Neuro Humanities Studies

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Grazia Pulvirenti, Renata Gambino, The paradox of Romantic ekphrasis. Metacritic discourse, perception and imagination in art descripti

Ekphrasis is a text genre based on the intertwining of visual and verbal features, involving the processes of both reading, and priming a visual image or a related action. We argue in this study that...

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Cristóbal Pagán Cánovas, Seana Coulson,

Understanding Timelines: Conceptual Metaphor and Conceptual Integration

Source: Cognitive Semiotics, Special i
Year: 2012
Topics: Metaphor; Blending;
Disciplines: Literature; Linguistics;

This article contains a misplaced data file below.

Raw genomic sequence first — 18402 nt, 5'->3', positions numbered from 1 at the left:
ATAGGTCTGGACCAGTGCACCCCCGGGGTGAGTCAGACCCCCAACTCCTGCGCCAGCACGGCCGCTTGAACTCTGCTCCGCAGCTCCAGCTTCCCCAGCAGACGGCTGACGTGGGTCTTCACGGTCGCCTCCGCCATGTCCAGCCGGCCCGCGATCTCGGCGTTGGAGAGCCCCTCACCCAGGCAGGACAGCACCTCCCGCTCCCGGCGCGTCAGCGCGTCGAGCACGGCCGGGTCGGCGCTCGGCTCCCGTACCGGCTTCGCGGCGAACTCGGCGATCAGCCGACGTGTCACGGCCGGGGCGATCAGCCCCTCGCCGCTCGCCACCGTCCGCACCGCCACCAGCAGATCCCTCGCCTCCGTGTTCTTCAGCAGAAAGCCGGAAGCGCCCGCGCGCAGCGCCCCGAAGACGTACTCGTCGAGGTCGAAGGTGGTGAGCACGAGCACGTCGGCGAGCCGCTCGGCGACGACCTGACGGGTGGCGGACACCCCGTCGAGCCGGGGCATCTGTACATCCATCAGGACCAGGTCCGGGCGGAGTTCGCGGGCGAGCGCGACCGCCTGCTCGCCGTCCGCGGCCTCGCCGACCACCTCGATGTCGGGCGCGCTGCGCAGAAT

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One of the most broadly investigated topics in the literature on conceptual metaphor is the importance of spatial construals for thinking and talking about time. Here we address the relationship between conceptual metaphor theory (CMT) and conceptual integration theory (CIT) by exploring how people understand timelines – both as graphical objects, in discourse about timelines taken from newspapers and the web, and in poetic examples. We note that the inferential structure of the timeline is well-captured by the conceptual metaphors TIME IS SPACE and EVENTS ARE OBJECTS. When instantiated graphically, the timeline serves as a material anchor in a conceptual integration network representing partial cognitive models of time, lines, objects, and a hybrid model known as a “blend”. When understood with respect to this network, the analogue properties of the line give it novel computational properties that facilitate inferences about the events the timeline represents. The history of the modern timeline suggests it reflects a distributed cognitive process involving multiple individuals over a large span of time, and illustrating the importance of cultural evolution in the development of conceptual integration networks. Analysis of both poetry and everyday discourse about timelines suggests conventional mapping schemas are best viewed not as determining the interpretation of timelines, but rather as providing soft constraints that help guide it. Future metaphor research will best proceed via a merger of techniques from CMT and CIT to characterize metaphor as involving complex networks of mappings that can be flexibly updated as a function of context and goals. KEYWORDS: cognitive artifacts, cognitive semantics, conceptual blending, conceptual integration, material anchors, metaphor


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